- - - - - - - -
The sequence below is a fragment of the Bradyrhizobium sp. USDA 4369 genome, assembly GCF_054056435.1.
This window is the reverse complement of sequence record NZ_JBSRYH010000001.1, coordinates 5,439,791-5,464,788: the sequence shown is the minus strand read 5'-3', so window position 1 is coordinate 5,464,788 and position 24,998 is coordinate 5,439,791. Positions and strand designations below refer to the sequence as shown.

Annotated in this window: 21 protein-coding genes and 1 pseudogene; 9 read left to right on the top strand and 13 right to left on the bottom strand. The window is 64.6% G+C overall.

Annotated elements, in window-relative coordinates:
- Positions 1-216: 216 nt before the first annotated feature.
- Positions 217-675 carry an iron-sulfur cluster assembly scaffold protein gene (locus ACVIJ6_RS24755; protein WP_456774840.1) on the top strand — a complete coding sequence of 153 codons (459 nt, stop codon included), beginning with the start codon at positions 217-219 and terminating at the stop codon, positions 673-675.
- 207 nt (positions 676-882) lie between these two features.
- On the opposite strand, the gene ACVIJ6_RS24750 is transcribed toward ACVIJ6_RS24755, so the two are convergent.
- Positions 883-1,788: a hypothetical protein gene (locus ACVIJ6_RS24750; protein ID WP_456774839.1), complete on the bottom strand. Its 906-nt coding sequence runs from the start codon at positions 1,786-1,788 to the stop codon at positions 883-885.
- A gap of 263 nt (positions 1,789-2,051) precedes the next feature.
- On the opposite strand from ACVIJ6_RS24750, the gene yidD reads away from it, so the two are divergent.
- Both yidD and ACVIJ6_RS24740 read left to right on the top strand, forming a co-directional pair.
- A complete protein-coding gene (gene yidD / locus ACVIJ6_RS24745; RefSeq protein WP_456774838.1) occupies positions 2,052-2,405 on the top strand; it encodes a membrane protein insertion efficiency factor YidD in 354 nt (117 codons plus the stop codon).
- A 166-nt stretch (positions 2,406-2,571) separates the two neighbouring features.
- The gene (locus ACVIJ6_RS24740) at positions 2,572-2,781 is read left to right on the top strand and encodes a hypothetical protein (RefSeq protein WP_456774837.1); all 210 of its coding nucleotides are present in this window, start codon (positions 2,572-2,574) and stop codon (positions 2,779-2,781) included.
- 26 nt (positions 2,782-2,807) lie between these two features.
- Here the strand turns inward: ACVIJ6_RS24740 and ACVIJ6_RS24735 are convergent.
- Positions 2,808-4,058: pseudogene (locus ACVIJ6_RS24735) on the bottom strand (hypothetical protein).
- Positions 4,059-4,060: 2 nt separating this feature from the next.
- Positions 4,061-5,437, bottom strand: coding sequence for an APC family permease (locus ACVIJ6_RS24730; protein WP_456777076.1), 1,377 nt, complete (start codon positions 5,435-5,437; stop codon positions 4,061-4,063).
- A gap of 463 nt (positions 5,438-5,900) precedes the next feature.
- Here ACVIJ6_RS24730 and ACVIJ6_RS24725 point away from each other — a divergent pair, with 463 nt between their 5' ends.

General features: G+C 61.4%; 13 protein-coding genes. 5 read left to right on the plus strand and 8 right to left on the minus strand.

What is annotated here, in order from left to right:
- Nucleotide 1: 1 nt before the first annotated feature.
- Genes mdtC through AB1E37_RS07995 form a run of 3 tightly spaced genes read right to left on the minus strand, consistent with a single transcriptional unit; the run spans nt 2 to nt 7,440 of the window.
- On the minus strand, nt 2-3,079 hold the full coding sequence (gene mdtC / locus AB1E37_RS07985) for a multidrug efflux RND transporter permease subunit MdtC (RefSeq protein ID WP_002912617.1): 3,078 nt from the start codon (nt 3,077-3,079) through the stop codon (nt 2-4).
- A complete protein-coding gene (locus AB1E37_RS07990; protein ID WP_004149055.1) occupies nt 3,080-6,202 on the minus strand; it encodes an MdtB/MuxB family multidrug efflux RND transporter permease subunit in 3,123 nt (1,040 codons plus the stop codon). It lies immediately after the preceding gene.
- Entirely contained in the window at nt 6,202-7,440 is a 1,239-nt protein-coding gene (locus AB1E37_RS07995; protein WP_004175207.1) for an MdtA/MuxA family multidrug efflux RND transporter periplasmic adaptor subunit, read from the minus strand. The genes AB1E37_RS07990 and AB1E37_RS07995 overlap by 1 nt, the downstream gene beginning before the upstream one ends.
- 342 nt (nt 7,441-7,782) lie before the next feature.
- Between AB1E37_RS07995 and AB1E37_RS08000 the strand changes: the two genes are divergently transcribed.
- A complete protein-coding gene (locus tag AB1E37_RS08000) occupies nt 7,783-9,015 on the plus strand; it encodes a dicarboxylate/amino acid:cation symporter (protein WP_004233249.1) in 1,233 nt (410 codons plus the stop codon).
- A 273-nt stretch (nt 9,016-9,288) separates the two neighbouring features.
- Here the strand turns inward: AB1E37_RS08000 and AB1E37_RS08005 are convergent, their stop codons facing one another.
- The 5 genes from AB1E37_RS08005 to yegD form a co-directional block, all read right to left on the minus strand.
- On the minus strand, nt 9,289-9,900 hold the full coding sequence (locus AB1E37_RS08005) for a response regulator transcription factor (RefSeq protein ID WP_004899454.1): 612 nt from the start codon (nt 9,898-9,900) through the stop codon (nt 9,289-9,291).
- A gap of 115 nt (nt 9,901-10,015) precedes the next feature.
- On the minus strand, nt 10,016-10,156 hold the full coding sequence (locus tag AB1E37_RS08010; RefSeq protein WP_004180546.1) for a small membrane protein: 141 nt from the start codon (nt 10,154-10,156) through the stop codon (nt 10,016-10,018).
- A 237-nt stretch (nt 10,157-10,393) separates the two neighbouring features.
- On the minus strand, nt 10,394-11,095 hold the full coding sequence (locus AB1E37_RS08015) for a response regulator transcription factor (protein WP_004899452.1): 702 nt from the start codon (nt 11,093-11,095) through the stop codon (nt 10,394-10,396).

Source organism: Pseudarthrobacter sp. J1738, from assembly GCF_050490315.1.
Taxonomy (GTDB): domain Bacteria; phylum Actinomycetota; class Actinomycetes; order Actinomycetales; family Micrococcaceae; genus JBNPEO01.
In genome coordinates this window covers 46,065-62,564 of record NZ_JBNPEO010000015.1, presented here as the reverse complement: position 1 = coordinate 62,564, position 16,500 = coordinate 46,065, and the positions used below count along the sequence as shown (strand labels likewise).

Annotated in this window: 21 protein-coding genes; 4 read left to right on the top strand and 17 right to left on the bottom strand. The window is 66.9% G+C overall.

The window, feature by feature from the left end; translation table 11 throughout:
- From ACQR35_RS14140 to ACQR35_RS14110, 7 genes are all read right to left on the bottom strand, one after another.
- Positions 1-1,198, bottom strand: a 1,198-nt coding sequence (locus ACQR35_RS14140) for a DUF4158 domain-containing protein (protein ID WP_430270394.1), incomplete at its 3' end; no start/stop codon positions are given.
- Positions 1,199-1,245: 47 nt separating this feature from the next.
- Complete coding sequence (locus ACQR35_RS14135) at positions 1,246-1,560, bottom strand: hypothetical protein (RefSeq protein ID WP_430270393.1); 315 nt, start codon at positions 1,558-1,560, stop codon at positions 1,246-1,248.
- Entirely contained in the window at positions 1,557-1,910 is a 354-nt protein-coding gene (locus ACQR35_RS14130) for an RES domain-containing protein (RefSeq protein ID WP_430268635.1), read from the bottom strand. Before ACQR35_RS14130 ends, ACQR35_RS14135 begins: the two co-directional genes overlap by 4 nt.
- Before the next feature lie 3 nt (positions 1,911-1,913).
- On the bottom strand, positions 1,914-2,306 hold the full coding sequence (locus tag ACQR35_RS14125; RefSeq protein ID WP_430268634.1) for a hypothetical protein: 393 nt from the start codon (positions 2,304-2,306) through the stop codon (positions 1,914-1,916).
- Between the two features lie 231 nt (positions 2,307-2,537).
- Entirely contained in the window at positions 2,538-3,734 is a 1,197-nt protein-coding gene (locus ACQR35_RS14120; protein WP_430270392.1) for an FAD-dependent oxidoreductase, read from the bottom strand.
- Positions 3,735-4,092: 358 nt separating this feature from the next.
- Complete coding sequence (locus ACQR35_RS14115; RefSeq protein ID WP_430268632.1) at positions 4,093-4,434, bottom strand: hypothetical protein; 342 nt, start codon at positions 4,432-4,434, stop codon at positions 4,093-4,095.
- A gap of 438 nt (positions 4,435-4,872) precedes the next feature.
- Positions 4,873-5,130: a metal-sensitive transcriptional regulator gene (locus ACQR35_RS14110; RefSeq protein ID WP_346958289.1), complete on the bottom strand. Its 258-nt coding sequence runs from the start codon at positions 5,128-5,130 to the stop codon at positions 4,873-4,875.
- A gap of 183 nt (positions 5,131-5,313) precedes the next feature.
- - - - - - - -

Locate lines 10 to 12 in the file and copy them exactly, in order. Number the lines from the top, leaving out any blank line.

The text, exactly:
- A gap of 263 nt (positions 1,789-2,051) precedes the next feature.
- On the opposite strand from ACVIJ6_RS24750, the gene yidD reads away from it, so the two are divergent.
- Both yidD and ACVIJ6_RS24740 read left to right on the top strand, forming a co-directional pair.